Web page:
Copyedited by: Majd Musa
Translation by: Amal Sachedina (from the Arabic).
Translation copyedited by: Mandi GomezMandi Gomez
Amanda Gomez is a freelance copy-editor and proofreader working in London. She studied Art History and Literature at Essex University (1986–89) and received her MA (Area Studies Africa: Art, Literature, African Thought) from SOAS in 1990. She worked as an editorial assistant for the independent publisher Bellew Publishing (1991–94) and studied at Bookhouse and the London College of Printing on day release. She was publications officer at the Museum of London until 2000 and then took a role at Art Books International, where she worked on projects for independent publishers and arts institutions that included MWNF’s English-language editions of the books series Islamic Art in the Mediterranean. She was part of the editorial team for further MWNF iterations: Discover Islamic Art in the Mediterranean Virtual Museum and the illustrated volume Discover Islamic Art in the Mediterranean.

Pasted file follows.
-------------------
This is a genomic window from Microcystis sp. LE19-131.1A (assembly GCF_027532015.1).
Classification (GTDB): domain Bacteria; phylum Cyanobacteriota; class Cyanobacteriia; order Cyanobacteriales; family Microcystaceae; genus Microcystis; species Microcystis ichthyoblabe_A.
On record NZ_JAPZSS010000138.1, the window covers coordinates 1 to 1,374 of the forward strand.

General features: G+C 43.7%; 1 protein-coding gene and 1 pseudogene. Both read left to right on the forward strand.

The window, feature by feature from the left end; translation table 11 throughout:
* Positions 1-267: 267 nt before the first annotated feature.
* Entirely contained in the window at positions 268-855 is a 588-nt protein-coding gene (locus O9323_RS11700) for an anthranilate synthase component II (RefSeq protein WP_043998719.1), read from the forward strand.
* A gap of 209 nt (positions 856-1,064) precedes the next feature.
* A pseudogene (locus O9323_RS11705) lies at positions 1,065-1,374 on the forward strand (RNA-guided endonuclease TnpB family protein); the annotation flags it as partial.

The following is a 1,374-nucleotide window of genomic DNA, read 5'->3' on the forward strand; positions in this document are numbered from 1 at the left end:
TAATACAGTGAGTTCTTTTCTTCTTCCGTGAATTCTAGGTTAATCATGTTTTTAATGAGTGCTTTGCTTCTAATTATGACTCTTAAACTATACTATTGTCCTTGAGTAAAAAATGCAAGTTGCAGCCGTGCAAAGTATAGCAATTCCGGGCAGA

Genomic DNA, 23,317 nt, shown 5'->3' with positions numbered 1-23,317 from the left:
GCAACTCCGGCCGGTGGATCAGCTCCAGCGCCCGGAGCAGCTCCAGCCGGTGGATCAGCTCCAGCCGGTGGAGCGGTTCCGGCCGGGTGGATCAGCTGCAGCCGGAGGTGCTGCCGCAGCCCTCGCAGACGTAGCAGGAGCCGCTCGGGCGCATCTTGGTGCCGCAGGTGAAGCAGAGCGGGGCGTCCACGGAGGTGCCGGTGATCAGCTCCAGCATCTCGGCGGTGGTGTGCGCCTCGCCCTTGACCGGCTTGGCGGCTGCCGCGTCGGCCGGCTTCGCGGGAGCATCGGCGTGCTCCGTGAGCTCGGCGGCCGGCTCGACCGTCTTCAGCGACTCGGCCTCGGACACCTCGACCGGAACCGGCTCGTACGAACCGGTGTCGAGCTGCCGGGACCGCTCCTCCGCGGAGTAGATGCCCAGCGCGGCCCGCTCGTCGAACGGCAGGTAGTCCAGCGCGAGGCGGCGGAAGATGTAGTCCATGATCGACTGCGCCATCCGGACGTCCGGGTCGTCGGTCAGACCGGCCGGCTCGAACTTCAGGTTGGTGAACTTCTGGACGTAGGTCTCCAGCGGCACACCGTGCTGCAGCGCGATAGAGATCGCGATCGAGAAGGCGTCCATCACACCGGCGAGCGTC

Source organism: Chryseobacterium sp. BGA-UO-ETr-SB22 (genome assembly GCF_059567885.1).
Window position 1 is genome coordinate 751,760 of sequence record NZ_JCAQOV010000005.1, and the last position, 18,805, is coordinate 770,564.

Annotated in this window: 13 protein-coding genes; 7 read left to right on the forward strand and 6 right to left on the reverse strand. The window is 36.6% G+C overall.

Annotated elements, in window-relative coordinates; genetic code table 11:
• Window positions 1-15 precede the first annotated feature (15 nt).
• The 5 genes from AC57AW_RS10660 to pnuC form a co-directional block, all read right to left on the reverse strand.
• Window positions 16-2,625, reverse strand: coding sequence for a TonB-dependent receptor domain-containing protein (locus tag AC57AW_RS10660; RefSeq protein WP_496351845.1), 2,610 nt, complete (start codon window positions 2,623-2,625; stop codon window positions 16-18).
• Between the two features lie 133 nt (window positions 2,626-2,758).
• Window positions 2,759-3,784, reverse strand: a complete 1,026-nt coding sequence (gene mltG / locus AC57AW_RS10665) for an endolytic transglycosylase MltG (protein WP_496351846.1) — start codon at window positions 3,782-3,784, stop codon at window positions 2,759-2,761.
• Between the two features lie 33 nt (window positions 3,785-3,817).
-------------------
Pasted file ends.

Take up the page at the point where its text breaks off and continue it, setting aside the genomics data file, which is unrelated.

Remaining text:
True to its ethos of connecting people through the arts, MWNF has provided Amanda with valuable opportunities for discovery and learning, increased her editorial experience, and connected her with publishers and institutions all over the world. More recently, the projects she has worked on include MWNF’s Sharing History Virtual Museum and Exhibition series, Vitra Design Museum’s Victor Papanek and Objects of Desire, and Haus der Kulturen der Welt’s online publication 2 or 3 Tigers and its volume Race, Nation, Class.
MWNF Working Number: PA 24
Islamic Dynasties / Period